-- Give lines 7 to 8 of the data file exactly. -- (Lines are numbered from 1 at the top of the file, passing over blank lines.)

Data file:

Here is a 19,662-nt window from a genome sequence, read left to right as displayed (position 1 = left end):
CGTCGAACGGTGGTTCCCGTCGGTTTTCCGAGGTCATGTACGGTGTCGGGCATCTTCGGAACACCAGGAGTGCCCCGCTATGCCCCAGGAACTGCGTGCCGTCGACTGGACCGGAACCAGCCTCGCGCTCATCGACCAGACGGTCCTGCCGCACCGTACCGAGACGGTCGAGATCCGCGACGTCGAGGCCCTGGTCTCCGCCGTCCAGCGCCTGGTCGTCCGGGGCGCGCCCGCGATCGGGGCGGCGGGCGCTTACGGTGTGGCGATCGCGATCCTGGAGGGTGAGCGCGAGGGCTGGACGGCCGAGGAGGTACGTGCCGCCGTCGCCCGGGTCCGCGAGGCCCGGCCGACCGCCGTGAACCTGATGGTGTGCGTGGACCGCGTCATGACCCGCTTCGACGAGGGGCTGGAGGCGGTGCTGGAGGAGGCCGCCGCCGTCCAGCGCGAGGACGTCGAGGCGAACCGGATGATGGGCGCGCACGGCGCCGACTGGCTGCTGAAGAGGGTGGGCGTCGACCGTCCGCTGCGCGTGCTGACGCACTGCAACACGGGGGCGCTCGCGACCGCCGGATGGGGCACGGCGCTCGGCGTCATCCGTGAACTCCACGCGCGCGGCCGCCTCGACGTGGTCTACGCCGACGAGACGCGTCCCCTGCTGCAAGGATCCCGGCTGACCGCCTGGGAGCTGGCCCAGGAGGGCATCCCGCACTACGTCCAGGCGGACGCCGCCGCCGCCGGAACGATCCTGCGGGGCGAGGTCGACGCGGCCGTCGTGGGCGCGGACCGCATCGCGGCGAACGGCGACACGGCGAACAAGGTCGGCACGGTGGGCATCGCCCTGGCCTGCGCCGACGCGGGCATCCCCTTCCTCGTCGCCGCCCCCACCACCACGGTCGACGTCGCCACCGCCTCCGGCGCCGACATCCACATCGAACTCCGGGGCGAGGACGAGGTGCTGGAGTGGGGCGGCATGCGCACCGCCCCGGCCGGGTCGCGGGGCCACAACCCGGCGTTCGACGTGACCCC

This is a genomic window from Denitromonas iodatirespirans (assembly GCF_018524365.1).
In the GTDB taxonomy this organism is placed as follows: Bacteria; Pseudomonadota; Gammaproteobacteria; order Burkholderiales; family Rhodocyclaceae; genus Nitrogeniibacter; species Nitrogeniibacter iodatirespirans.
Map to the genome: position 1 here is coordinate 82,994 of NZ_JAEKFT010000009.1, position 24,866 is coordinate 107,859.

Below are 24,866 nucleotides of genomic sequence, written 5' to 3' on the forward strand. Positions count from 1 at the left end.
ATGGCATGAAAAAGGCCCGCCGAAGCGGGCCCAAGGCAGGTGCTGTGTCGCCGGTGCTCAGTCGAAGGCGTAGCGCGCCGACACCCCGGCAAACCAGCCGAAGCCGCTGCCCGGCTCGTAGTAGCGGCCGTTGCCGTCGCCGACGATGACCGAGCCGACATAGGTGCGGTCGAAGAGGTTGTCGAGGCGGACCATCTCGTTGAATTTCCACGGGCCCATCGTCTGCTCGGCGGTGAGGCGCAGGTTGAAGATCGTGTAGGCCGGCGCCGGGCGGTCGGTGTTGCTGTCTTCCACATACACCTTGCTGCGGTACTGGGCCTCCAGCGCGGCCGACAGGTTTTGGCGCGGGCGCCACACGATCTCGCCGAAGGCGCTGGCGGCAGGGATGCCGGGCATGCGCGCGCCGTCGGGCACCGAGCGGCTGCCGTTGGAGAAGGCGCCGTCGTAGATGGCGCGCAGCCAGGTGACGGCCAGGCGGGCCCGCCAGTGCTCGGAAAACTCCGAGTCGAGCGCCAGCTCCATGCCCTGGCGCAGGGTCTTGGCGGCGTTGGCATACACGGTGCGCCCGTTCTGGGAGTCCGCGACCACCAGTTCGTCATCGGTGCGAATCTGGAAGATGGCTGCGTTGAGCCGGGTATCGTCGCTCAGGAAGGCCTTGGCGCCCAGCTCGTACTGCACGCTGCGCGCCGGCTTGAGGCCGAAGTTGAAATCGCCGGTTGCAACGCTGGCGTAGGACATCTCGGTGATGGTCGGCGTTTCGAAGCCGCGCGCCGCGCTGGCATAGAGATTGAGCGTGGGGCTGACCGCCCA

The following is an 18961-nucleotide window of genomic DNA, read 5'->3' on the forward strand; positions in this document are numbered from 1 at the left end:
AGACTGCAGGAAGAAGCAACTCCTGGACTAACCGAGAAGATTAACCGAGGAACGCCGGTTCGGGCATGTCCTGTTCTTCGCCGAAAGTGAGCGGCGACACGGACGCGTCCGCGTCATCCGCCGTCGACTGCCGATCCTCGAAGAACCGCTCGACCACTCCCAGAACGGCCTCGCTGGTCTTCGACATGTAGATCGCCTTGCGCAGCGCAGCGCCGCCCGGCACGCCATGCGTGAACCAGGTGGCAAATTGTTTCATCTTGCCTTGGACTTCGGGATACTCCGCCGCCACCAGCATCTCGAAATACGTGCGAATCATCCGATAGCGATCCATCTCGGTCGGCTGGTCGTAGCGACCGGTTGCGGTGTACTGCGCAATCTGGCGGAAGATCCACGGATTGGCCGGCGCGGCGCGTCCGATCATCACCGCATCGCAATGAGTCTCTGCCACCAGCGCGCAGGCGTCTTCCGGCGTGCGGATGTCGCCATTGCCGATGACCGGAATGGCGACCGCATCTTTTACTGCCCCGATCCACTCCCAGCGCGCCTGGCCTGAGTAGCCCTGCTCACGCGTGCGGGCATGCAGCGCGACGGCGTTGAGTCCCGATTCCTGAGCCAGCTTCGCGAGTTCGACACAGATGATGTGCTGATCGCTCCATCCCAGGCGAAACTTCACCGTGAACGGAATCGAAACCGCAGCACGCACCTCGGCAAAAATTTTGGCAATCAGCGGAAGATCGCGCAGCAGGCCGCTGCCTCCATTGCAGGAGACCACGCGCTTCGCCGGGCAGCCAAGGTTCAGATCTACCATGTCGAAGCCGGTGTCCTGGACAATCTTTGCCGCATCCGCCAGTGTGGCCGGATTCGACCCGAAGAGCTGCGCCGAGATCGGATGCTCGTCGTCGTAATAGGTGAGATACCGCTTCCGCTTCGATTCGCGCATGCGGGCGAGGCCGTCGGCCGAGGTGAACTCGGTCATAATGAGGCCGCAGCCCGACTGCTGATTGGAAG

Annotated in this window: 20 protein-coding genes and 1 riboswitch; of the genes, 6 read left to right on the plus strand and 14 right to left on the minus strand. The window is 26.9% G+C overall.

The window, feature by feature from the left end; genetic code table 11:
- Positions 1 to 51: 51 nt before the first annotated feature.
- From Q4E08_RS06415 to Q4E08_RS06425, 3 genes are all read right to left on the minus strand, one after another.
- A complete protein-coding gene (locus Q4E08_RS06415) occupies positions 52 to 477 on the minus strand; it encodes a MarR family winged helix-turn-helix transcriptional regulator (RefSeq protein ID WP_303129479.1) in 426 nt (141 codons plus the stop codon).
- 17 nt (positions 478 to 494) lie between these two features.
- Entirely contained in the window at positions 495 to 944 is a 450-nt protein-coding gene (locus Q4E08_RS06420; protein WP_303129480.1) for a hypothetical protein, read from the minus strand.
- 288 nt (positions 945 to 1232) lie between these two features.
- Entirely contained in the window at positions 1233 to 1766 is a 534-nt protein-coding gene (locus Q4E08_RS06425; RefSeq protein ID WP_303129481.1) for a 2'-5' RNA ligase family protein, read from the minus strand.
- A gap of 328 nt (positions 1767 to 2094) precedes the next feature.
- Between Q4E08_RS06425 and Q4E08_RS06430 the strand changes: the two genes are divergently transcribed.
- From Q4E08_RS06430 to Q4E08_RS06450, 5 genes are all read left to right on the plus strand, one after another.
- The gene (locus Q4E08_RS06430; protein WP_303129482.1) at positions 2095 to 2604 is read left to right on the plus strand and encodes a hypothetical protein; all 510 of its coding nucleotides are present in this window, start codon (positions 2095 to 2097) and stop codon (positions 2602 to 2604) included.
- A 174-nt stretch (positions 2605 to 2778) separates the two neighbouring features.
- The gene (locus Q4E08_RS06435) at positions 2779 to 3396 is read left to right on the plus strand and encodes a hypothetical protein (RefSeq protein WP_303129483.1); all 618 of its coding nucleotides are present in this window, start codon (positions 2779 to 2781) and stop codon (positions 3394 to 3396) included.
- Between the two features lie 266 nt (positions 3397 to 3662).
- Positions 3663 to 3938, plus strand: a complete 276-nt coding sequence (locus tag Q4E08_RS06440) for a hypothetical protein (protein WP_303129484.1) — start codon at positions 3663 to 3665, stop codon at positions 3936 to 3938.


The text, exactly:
ATGGCATGAAAAAGGCCCGCCGAAGCGGGCCCAAGGCAGGTGCTGTGTCGCCGGTGCTCAGTCGAAGGCGTAGCGCGCCGACACCCCGGCAAACCAGCCGAAGCCGCTGCCCGGCTCGTAGTAGCGGCCGTTGCCGTCGCCGACGATGACCGAGCCGACATAGGTGCGGTCGAAGAGGTTGTCGAGGCGGACCATCTCGTTGAATTTCCACGGGCCCATCGTCTGCTCGGCGGTGAGGCGCAGGTTGAAGATCGTGTAGGCCGGCGCCGGGCGGTCGGTGTTGCTGTCTTCCACATACACCTTGCTGCGGTACTGGGCCTCCAGCGCGGCCGACAGGTTTTGGCGCGGGCGCCACACGATCTCGCCGAAGGCGCTGGCGGCAGGGATGCCGGGCATGCGCGCGCCGTCGGGCACCGAGCGGCTGCCGTTGGAGAAGGCGCCGTCGTAGATGGCGCGCAGCCAGGTGACGGCCAGGCGGGCCCGCCAGTGCTCGGAAAACTCCGAGTCGAGCGCCAGCTCCATGCCCTGGCGCAGGGTCTTGGCGGCGTTGGCATACACGGTGCGCCCGTTCTGGGAGTCCGCGACCACCAGTTCGTCATCGGTGCGAATCTGGAAGATGGCTGCGTTGAGCCGGGTATCGTCGCTCAGGAAGGCCTTGGCGCCCAGCTCGTACTGCACGCTGCGCGCCGGCTTGAGGCCGAAGTTGAAATCGCCGGTTGCAACGCTGGCGTAGGACATCTCGGTGATGGTCGGCGTTTCGAAGCCGCGCGCCGCGCTGGCATAGAGATTGAGCGTGGGGCTGACCGCCCA

The following is an 18961-nucleotide window of genomic DNA, read 5'->3' on the forward strand; positions in this document are numbered from 1 at the left end: